BRUSSELS — The eurozone economy slowed at the end of last year and is now in a "mild recession", EU officials said on Tuesday in a blow to stock markets already falling on Greek debt worries.
The latest data and comment from the European Union point to a so-called double-dip recession within three years for the 17-nation eurozone, still struggling to overcome the debt crisis which has badly hit confidence.
European stocks fell by about 3.0 percent at bourses in France and Germany, and the euro was weak, despite a strong performances in bond issues by Greece and the European Union rescue fund.
European stocks had begun on a weak note because of uncertainty about the outcome of a Greek bond swap and debt writedown, a condition for a rescue of 130 billion euros ($170 billion) to save Greece from a disastrous default.
According to the EU statistics office Eurostat, the eurozone economy grew by 1.4 percent last year, less than the previously estimated 1.5-percent growth, and an expansion of 1.9 percent in 2010.
The office confirmed an estimate that output shrank by 0.3 percent in the fourth quarter and revised down growth for the third quarter from 0.2 percent to 0.1 percent.
The figures track a slowdown at least from the middle of last year, and on Tuesday the EU's Economic Affairs Commissioner Olli Rehn said in Paris: "The euro area is currently in a mild recession."
Recession is taken to mean two quarters running of declining output, so his remark points to a first-quarter 2012 figure which is likely to show that the economy shrank again.
The fourth-quarter growth of 0.1 percent was sharply down over 12 months from growth of 0.7 percent in the last quarter of 2010 in the eurozone.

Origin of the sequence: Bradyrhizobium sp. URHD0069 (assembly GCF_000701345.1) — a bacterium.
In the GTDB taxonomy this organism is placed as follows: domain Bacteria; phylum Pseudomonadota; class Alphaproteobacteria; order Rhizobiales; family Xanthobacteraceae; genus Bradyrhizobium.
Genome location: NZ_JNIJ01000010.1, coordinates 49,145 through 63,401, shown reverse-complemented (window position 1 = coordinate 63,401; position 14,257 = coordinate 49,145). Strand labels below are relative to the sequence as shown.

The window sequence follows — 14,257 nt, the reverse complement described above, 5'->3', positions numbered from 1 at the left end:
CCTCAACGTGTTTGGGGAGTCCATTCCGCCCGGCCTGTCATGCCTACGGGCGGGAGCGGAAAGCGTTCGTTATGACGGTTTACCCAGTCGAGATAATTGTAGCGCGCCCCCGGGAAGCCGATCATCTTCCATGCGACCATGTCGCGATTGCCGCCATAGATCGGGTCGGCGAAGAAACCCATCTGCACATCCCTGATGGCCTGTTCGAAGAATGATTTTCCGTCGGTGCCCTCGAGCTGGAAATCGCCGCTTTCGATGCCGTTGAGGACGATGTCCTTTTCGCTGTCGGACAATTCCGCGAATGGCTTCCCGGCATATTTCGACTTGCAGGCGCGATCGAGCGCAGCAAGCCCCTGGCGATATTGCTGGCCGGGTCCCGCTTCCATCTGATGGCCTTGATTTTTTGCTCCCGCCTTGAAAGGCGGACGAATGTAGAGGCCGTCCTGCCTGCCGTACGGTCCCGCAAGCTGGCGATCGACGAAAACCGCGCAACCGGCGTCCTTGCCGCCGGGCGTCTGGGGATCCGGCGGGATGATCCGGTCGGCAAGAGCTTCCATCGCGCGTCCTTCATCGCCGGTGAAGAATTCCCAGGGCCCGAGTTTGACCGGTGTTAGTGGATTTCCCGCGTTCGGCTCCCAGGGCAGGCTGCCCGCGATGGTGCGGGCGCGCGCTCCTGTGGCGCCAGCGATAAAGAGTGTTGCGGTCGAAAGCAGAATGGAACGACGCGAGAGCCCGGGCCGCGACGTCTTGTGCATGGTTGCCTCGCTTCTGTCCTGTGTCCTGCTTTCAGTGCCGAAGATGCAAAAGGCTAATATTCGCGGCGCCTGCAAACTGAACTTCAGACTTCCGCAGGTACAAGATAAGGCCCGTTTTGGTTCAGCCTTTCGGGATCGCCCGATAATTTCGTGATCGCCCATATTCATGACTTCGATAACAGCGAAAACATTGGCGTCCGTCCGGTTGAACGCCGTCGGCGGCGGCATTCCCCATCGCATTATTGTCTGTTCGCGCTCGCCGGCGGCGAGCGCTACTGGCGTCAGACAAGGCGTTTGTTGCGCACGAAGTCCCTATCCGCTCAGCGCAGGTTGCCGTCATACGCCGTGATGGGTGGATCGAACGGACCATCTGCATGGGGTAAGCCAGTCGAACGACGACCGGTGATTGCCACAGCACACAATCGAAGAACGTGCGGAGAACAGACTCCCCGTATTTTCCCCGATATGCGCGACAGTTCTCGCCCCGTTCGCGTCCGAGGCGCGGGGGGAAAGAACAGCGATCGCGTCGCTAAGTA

Rehn's remark means that the eurozone is in its second period of recession in three years.
Over the whole of 2011 in the 27-nation European Union, gross domestic product expanded by 1.5 percent compared with 2.0 percent in 2010.
In comparison, US GDP rose 0.7 percent in the fourth quarter and 1.7 percent overall in 2011. In Japan, GDP fell 0.6 percent in the fourth quarter and 0.9 percent overall in 2011.
The data showed poor performance in the last 2011 quarter for the various components of GDP, with household consumption declining 0.4 percent in the euro area and 0.2 percent across the EU compared with increases of 0.3 percent and 0.2 percent in the previous quarter.
Investment dropped 0.7 percent in both areas while imports fell 1.2 percent and exports dropped 0.4 percent.
Among the countries where data was available, only three of the 17 sharing the euro saw growth in the last 2011 quarter -- Slovakia with 0.9 percent, France with 0.2 percent and Finland at 0.1 percent.
The sharpest falls were registered by Portugal with a 1.3 percent drop, Estonia with a decrease of 0.8 percent and Italy and the Netherlands, both with declines of 0.7 percent.
German GDP fell 0.2 percent along with Belgium's, while Spain registered a 0.3 percent slide.
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